Trump Designates North Korea As State Sponsor Of Terrorism


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Ryan Pickrell China/Asia Pacific Reporter
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President Donald Trump is relisting North Korea as a state sponsor of terrorism, according to White House pool reports.

North Korea was recognized as a state sponsor of terror for two decades but was removed from the list in 2008. “It should have happened years ago,” Trump told reporters, citing assassinations on foreign soil, an apparent reference to the assassination of North Korean dictator Kim Jong Un’s half-brother Kim Jong Nam in Malaysia with a banned chemical weapon, and the brutal treatment and death of Otto Warmbier.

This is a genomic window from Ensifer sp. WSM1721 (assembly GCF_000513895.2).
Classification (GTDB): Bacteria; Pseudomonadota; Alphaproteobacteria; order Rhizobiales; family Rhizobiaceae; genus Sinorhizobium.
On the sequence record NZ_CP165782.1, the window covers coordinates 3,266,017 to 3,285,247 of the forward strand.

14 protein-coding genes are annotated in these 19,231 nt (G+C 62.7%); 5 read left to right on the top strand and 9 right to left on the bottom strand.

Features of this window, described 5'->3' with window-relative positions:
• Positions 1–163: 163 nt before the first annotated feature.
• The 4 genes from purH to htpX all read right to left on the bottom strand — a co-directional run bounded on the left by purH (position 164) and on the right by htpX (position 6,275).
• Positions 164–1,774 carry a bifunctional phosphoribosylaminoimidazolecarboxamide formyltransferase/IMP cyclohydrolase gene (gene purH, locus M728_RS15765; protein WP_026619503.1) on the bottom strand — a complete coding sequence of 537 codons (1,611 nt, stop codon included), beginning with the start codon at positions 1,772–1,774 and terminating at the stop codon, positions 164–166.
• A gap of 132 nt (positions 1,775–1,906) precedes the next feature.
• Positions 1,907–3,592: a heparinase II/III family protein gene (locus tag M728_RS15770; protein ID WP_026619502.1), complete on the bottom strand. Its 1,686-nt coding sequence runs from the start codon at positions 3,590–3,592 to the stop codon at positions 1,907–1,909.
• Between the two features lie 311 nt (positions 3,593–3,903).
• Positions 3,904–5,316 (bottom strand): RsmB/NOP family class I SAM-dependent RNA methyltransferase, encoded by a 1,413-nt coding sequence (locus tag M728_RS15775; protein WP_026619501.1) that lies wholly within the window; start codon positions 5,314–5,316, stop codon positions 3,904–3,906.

Trump called North Korea a “murderous regime,” adding that the U.S. will impose “the highest level of sanctions” on the rogue regime.

The president mulled relisting North Korea as a state sponsor of terror as he traveled across Asia on a five-country tour that took him to Japan, South Korea, China, Vietnam, and the Philippines. On his trip, he announced that he would make a decision upon his return.

North Korea will joint Iran, Sudan, and Syria on the list. Countries designated as state sponsors of terrorism are subject to “restrictions on U.S. foreign assistance; a ban on defense exports and sales; certain controls over exports of dual use items; and miscellaneous financial and other restrictions,” according to the U.S. Department of State.

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